True: When the party does not form part of the worker’s course of employment and the employer does not organise or control the party and neither induces nor encourages a worker to attend the party.
Clear lessons can be learnt from the workers compensation case of a worker (Kathryn Hill) who attended a party in March 2004 at the premises of her employer (Pioneer Studios). The party was organised by a worker as part of his farewell. Pioneer Studios gave permission for the party to be held on the work premises but had no other input into organising or controlling the event. At the party, Ms Hill fell from down two flights of stairs sustaining serious head injuries.
Initially Ms Hill’s claim was denied with the NSW Workers Compensation Commission (NSW WCC) agreeing that the employer had no authority or control over the private function and determining the work premises had “become a place of entertainment, not of employment”.
However on appeal, it was found the employer was liable since there was a causal connection between the worker’s employment and her injury with Ms Hill believing the event to be work related.
On appeal, this decision was overturned on the basis that in the previous case, it was wrong to place such focus and emphasis on the employee’s perception that the event was work related.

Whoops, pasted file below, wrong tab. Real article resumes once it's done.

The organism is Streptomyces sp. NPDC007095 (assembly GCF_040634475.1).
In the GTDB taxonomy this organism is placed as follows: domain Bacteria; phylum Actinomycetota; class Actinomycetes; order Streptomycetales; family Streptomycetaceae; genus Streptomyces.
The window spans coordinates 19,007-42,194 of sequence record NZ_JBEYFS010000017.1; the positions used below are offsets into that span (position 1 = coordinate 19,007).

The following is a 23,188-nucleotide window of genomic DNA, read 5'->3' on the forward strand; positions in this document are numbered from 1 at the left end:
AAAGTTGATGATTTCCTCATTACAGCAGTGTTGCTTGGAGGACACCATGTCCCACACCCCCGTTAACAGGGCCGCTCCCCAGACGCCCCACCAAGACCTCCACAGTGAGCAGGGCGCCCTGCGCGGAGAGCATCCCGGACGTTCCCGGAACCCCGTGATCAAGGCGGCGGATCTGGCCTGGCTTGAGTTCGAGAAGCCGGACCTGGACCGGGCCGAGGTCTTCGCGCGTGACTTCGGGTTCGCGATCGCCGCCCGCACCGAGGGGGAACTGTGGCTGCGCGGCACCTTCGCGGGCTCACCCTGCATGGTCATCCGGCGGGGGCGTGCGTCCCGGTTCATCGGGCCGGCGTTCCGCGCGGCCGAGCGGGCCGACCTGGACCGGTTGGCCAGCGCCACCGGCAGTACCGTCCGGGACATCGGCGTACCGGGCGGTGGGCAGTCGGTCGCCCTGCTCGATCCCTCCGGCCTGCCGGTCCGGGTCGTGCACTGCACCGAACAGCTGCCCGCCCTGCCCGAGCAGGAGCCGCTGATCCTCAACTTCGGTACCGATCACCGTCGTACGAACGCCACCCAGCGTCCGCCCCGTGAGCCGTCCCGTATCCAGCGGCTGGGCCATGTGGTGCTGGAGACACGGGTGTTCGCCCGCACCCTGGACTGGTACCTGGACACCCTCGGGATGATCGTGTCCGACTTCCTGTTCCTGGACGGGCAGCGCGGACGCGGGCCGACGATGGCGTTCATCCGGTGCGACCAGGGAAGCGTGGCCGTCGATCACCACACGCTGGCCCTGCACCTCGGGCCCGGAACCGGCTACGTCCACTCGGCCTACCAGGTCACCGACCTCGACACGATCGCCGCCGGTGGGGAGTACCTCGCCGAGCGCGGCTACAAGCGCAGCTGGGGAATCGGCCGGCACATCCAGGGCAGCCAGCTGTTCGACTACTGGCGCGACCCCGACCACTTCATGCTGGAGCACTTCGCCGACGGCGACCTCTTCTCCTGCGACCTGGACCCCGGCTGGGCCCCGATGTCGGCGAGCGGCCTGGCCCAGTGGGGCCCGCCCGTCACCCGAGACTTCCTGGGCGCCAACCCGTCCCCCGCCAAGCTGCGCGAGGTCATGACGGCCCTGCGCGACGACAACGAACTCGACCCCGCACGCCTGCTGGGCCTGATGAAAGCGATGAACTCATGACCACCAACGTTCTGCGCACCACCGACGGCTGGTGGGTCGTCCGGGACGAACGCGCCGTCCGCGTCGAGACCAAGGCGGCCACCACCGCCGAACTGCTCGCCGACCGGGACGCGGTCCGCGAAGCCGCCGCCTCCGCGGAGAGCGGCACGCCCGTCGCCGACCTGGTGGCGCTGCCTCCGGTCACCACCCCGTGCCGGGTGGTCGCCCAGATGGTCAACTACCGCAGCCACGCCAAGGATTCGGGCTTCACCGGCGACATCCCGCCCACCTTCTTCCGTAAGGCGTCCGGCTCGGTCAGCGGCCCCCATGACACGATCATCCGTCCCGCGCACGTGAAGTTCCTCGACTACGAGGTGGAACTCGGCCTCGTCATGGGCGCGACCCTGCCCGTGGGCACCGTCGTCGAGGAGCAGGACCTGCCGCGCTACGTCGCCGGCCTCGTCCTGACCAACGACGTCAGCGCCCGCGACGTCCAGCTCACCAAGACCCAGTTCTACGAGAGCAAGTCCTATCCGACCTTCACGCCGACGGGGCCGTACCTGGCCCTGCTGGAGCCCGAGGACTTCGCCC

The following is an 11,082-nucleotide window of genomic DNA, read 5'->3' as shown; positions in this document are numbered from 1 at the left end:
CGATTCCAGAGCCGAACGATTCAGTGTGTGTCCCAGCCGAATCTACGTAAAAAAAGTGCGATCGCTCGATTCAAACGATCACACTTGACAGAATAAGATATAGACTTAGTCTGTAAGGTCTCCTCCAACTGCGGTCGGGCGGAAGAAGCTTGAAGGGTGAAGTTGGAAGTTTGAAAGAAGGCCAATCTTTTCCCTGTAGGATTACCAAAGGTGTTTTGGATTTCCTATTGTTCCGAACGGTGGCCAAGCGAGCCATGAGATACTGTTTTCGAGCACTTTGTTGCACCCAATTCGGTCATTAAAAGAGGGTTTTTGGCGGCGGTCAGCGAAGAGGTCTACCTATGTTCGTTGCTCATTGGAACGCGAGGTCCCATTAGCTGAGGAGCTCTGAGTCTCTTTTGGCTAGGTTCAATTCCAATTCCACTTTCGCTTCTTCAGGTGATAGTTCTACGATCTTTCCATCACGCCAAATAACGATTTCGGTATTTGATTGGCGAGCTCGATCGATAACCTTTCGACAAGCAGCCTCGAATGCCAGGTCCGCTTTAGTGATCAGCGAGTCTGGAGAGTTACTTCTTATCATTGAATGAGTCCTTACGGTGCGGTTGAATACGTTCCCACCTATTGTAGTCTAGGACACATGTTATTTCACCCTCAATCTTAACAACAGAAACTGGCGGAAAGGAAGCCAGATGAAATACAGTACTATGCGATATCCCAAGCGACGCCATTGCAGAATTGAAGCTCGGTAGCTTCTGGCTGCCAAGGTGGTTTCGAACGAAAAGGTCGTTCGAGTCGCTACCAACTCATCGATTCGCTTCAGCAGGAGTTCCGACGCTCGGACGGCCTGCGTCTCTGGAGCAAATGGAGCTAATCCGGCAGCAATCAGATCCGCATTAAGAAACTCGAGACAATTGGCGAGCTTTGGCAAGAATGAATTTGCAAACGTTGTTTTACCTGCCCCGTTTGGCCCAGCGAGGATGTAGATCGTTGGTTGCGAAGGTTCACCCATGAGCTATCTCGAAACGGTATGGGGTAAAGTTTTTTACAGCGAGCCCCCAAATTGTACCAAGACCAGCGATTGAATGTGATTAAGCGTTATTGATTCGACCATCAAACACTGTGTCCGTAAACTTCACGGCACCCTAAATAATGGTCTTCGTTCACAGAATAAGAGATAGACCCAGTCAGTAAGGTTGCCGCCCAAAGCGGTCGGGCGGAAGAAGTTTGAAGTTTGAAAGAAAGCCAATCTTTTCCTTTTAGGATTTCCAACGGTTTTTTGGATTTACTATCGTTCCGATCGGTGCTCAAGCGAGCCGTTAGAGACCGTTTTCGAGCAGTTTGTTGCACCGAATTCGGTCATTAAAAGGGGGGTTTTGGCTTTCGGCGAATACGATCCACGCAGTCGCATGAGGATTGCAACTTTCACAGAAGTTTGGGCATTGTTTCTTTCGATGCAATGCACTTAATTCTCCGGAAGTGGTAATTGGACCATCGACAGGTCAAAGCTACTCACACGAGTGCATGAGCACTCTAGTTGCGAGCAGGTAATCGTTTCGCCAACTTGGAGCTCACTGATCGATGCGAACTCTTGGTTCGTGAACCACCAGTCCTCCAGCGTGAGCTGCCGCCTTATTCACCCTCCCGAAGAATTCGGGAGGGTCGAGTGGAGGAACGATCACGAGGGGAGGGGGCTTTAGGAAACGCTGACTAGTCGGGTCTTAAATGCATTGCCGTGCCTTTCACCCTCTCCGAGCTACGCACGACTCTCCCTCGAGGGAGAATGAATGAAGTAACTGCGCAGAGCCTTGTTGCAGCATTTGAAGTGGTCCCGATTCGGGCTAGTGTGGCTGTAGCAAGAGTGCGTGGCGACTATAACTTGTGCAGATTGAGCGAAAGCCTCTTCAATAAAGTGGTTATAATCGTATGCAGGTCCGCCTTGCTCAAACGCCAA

Ms Hill then applied for special leave to appeal to the High Court. The decision to grant leave was deferred until a ruling was available in the case of Comcare v PVYW  HCA 4. (This case determined that a Commonwealth worker who suffered injuries while having sex in a motel room during a work trip was not entitled to workers compensation.) On the basis of this court decision, Ms Hill’s application for appeal was dismissed.
What can employers learn from this and other similar cases?
– There is a strong need to eliminate as many risks as possible of there being considered any causal connection between the party/event and the worker’s course of employment;
– No team leader, supervisor, manager or director should invite workers to a party or encourage or urge workers to attend an event;
– The party or event should not be discussed, viewed or advertised as a work function, team building activity or opportunity to get to know fellow workers (as a benefit for the worker or for the business);
– No worker should be made to feel isolated or that they are a ‘poor team player’ for not wanting to attend a function;
– The employer should not allow the email system to be used to invite workers to an event nor allow posters or advertising of the event in the workplace; and
– There is a need to question how many and what type of resources the employer is providing to support the party/event. What level of contribution could be seen as significant and valuable such that workers believe the event to be work related?
Of course, even with all of these related issues taken into consideration, the decision to allow a party on work premises or not needs to be weighed up against the potential difficulties that could arise if an event should in fact occur.